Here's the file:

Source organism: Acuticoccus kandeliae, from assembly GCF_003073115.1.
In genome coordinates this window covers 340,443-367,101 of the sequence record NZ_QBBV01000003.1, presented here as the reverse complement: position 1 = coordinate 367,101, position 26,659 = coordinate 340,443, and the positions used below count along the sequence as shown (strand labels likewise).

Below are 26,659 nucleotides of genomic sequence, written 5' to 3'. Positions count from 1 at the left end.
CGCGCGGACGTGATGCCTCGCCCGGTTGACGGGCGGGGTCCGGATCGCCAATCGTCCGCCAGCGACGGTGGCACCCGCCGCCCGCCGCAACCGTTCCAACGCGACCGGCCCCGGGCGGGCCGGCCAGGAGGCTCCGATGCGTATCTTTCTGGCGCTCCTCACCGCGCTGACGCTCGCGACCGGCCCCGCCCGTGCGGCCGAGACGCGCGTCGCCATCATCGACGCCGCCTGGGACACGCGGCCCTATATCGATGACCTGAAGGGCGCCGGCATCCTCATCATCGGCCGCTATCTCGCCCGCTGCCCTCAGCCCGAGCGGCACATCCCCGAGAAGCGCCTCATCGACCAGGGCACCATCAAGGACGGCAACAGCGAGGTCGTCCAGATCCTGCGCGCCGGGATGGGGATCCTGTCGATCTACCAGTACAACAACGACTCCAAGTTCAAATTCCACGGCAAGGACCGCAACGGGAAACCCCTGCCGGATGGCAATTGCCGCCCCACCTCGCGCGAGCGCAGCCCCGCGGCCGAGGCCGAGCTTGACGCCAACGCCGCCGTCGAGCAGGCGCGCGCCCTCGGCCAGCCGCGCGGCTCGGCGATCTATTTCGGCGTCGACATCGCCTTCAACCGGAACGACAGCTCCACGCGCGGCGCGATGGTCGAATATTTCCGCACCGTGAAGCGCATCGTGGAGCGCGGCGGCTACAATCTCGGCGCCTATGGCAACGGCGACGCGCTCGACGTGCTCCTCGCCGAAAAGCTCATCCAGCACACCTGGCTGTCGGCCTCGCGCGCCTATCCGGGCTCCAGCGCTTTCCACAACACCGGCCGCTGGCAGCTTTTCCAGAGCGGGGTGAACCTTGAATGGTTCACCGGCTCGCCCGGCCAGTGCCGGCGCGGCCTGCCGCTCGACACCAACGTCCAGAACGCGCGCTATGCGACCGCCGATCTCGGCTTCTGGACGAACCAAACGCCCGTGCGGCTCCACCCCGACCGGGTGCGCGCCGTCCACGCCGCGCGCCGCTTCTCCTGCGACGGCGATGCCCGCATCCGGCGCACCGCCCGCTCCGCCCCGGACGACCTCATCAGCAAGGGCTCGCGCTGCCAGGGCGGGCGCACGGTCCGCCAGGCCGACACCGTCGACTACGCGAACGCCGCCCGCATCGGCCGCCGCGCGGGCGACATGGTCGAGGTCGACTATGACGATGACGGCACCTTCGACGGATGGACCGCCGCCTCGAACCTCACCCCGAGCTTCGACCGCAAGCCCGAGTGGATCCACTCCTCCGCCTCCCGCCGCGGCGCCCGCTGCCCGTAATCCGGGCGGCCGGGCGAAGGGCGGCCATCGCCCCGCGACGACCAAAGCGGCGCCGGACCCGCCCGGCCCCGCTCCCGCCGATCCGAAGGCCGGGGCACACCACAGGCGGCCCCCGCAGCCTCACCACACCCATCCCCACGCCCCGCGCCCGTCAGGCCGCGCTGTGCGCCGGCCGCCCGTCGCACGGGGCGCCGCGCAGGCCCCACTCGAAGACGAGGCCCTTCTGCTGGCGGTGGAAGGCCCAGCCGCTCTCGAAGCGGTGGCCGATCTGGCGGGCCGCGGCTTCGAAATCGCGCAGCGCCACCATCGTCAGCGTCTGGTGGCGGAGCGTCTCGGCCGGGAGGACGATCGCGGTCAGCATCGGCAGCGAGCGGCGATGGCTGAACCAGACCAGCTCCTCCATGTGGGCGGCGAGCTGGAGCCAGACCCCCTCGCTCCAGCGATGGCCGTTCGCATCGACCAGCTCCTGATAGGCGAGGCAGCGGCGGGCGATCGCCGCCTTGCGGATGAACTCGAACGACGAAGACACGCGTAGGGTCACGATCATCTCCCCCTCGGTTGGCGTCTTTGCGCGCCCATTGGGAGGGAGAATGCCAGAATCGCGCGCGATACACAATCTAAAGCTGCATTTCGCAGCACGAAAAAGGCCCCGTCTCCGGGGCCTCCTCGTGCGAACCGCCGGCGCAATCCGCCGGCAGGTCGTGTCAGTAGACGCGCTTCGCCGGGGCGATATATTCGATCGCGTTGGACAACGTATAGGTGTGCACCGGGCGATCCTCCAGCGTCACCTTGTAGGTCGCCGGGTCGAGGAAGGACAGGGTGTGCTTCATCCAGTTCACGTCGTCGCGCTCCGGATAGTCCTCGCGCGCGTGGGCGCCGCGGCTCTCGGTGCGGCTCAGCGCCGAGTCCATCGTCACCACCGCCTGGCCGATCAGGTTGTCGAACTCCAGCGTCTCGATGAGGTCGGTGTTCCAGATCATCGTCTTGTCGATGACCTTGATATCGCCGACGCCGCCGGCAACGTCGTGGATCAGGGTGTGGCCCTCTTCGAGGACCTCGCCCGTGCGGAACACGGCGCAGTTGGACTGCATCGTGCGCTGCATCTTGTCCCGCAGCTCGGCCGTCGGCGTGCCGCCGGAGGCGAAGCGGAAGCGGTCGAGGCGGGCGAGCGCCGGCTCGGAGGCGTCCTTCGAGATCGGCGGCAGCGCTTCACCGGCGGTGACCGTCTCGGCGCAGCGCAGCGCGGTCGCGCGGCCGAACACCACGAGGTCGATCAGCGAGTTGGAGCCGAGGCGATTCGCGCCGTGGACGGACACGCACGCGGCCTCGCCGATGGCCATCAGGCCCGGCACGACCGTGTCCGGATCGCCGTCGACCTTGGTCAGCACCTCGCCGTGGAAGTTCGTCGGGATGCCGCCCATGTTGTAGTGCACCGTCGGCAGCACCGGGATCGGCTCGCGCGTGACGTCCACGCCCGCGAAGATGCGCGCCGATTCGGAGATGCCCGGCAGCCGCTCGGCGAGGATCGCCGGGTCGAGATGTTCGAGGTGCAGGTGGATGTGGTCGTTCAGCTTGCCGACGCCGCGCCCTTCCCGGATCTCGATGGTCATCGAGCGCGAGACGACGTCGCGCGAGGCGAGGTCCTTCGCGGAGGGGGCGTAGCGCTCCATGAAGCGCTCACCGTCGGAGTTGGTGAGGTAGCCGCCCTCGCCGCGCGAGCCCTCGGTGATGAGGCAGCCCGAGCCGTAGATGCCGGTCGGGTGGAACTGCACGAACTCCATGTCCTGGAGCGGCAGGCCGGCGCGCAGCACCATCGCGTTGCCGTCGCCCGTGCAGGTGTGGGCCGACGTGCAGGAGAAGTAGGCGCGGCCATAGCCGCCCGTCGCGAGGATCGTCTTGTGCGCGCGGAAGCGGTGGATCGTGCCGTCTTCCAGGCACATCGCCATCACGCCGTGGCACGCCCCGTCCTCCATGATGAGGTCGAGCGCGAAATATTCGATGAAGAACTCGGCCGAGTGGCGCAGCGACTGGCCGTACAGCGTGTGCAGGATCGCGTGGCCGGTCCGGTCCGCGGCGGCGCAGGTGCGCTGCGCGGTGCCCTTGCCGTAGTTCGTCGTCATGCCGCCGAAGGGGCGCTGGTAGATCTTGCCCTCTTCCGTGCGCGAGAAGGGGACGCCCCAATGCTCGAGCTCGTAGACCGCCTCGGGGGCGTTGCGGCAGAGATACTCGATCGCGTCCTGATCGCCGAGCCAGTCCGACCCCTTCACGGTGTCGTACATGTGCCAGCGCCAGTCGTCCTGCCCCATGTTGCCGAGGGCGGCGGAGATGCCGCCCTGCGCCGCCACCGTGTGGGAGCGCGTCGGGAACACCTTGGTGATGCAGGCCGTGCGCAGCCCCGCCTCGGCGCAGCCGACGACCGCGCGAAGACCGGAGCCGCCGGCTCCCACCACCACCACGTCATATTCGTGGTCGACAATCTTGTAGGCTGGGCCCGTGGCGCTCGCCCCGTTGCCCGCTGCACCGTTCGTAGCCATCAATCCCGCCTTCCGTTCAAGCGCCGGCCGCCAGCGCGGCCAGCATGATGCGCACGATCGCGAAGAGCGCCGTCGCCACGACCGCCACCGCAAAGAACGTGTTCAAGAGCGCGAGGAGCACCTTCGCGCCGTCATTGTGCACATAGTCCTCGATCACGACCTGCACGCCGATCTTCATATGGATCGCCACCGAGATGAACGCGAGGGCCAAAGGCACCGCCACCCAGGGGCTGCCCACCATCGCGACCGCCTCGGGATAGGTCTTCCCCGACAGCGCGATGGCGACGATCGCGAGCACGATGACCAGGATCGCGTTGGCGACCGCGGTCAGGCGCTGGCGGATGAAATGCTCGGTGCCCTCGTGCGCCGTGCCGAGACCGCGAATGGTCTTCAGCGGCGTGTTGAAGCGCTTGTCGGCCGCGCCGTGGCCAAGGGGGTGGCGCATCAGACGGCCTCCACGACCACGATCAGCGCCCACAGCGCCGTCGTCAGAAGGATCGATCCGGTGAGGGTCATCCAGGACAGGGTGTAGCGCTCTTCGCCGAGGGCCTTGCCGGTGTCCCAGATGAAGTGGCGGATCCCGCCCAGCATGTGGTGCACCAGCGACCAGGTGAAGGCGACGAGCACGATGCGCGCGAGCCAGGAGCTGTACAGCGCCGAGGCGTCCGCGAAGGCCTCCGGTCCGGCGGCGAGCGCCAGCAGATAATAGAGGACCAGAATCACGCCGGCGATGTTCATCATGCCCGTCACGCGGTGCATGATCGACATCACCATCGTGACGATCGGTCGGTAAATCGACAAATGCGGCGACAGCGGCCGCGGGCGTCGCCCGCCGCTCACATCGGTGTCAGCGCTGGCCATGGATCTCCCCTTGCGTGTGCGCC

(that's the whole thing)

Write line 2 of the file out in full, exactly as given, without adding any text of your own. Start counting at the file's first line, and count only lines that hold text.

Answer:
In genome coordinates this window covers 340,443-367,101 of the sequence record NZ_QBBV01000003.1, presented here as the reverse complement: position 1 = coordinate 367,101, position 26,659 = coordinate 340,443, and the positions used below count along the sequence as shown (strand labels likewise).